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December 28, 2009

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Bethune museum and Canada brace for more Chinese tourists

WHEN China recently announced it would make Canada Approved-Destination Status (ADS) for leisure travel, paving the way for more Chinese tourists, the news brought a huge smile to the face of Scott Davidson.

Fewer Canadians are happier with the decision than Davidson. He is the site manager for Bethune Memorial House, a museum in Gravenhurst, Ontario, which documents the life of late Dr Norman Bethune.

The facility received 2.5 million Canadian dollars (US$2.3 million) from the Canadian government in October to fund an expansion.

The house is about an hour and a half's drive from Toronto, Canada's largest city.

According to a survey by the Conference Board of Canada, ADS is expected to boost the yearly rate of travel to Canada from China by up to 50 percent by 2015.

Exactly 70 years after his death in 1939, the memory of Canadian-born Bethune remains a living link between Canada and China. And as Canada and China look forward to the new calendar year, there are signs that Bethune's posthumous role as a symbol of friendly Canadian-Chinese ties will become more important in 2010 - and beyond.

Growing up in the town of Gravenhurst, Bethune became a physician during World War II. In the 1930s, his political sympathies led him to work as a battlefield doctor on the side of the Republicans during the Spanish Civil War.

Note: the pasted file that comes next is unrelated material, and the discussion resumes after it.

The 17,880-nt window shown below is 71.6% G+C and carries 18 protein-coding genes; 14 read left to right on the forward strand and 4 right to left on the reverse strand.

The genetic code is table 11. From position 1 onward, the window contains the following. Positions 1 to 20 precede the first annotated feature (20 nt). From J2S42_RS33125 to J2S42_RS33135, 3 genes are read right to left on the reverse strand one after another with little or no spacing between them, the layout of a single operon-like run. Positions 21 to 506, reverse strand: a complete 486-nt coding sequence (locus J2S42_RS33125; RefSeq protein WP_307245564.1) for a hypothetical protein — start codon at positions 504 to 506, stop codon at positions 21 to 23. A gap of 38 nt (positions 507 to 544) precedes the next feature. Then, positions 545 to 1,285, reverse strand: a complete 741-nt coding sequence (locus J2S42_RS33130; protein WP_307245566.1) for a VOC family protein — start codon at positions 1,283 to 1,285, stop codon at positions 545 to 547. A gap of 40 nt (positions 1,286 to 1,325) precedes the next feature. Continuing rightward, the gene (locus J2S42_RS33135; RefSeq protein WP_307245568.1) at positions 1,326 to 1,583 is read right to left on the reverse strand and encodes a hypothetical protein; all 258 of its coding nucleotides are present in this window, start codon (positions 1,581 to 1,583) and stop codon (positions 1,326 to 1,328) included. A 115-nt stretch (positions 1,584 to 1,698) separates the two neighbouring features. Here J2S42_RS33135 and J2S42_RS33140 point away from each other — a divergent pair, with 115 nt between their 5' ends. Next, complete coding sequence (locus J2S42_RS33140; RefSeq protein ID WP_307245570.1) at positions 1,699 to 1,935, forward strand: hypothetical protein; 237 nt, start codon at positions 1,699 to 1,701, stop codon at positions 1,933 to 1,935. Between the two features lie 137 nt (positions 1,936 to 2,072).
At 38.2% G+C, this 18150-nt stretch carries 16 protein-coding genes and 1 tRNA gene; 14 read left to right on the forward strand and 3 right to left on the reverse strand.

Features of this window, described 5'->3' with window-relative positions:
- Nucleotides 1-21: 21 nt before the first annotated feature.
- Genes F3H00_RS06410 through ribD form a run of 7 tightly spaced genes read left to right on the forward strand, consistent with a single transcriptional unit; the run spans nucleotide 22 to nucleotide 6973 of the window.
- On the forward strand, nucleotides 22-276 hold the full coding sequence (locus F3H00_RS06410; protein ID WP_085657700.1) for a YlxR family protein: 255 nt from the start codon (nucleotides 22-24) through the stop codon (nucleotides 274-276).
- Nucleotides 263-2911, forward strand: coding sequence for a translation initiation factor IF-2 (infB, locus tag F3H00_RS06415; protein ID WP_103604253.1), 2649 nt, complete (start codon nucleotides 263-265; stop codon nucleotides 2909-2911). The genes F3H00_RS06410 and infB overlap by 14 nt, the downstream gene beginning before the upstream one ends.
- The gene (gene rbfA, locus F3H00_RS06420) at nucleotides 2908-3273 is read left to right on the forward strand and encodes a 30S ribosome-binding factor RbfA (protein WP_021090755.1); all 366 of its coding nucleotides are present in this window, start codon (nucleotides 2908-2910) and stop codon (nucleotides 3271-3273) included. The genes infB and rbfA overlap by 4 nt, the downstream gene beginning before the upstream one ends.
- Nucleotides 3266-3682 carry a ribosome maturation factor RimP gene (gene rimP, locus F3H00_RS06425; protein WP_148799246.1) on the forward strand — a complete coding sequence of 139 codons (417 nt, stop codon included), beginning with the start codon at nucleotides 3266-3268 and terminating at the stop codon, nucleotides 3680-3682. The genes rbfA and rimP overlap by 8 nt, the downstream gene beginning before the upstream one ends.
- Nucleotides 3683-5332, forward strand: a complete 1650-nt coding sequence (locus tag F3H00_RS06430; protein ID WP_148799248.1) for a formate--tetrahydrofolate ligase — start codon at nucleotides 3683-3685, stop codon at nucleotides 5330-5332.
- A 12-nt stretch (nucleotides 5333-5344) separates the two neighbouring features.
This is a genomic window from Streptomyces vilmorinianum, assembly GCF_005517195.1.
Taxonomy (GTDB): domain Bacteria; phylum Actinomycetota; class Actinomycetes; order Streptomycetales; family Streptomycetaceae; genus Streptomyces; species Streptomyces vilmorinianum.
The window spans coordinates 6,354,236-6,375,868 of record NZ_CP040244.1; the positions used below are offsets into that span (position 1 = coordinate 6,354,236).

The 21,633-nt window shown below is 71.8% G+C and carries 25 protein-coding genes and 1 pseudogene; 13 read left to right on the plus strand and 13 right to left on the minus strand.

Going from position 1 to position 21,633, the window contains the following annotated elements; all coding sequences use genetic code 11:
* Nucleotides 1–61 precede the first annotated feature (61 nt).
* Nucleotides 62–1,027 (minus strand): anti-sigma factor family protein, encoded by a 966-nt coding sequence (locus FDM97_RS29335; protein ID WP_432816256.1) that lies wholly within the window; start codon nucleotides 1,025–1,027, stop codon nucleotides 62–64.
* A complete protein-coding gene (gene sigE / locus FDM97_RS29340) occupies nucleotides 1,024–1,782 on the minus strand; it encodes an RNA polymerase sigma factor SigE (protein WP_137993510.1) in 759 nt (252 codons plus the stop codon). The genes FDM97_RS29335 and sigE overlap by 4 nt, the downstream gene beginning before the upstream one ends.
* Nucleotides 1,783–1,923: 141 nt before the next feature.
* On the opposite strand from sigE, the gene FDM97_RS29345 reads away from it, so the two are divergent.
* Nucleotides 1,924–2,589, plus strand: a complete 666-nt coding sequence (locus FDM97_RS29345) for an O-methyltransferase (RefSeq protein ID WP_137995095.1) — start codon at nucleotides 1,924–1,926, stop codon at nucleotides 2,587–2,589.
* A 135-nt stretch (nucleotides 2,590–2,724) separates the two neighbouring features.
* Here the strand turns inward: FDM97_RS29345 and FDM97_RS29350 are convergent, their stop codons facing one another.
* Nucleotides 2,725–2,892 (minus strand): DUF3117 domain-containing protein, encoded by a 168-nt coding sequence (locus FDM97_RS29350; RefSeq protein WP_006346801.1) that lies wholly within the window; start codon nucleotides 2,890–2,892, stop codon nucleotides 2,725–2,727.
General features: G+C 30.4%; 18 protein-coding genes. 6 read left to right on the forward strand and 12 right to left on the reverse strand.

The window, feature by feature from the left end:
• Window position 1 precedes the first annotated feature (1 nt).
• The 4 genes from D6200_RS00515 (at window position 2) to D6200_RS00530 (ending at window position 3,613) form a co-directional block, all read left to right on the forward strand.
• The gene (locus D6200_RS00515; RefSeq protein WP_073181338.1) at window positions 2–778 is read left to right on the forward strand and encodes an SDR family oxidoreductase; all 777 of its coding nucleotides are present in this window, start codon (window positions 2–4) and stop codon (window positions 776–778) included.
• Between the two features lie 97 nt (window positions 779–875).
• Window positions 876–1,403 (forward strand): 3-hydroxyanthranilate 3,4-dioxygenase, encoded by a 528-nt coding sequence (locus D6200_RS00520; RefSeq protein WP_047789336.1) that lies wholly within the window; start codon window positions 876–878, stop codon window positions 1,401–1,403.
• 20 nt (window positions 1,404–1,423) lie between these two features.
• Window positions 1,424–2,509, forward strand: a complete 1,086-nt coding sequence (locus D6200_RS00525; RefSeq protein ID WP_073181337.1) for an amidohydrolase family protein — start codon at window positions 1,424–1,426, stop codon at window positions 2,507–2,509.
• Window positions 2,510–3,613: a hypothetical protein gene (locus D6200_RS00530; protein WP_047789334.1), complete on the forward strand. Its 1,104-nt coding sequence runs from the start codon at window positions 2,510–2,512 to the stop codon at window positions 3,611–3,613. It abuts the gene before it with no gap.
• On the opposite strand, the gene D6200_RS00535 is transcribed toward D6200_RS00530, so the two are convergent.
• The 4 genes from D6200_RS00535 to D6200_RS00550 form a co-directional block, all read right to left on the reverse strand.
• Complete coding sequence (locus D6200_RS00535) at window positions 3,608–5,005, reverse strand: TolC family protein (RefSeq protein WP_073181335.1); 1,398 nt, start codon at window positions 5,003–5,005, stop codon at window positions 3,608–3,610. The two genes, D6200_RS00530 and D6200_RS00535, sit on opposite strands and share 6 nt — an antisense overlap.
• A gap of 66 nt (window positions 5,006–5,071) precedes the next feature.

Bethune later traveled to China, where his efforts to save the lives of Chinese soldiers during the War of Resistance Against Japanese Aggression (1937-45) earned him the gratitude of Chairman Mao Zedong.

At the news of Bethune's death in 1939, Mao mourned the loss of the great doctor and internationalist by saying: "This foreigner made light of traveling thousands of miles to help us, selflessly adopted the liberation cause of the Chinese people as his own. No one failed to express admiration for Dr Bethune whenever his name was mentioned."

After the founding of New China in 1949, Mao's remarks were included in high school textbooks and has since been read by generations of Chinese students.

Davidson is anticipating an increase in Chinese visitors making their way to the 800-square-foot Bethune House, which he has managed for eight years. "We're working hard to provide an even richer experience to visitors," the 39-year-old site manager says.

Almost 90 percent of Bethune Memorial House's 10,000 annual visitors are ethnic Chinese - 45 percent are from the Chinese mainland, and another 45 percent are Chinese Canadians, Davidson says. Many visitors hail from Toronto, often second- or third-generation Chinese-Canadian immigrants.

"They want to introduce their children and grandchildren to a piece of history that connects China and Canada together," says Davidson.

In the past, Chinese visitors were mostly business groups participating in officially approved trips to the symbolic "friendship bridge" between China and Canada.

The house officially opens from June to October, but still receives tourists from China in the winter.

"After approved-destination status, we're expecting to see more visitors from the Chinese mainland, not only to the house but also Gravenhurst," says Davidson. Davidson knows more than 60 words in Chinese, learning from tourists. He has visited China three times to attend Bethune commemorative events.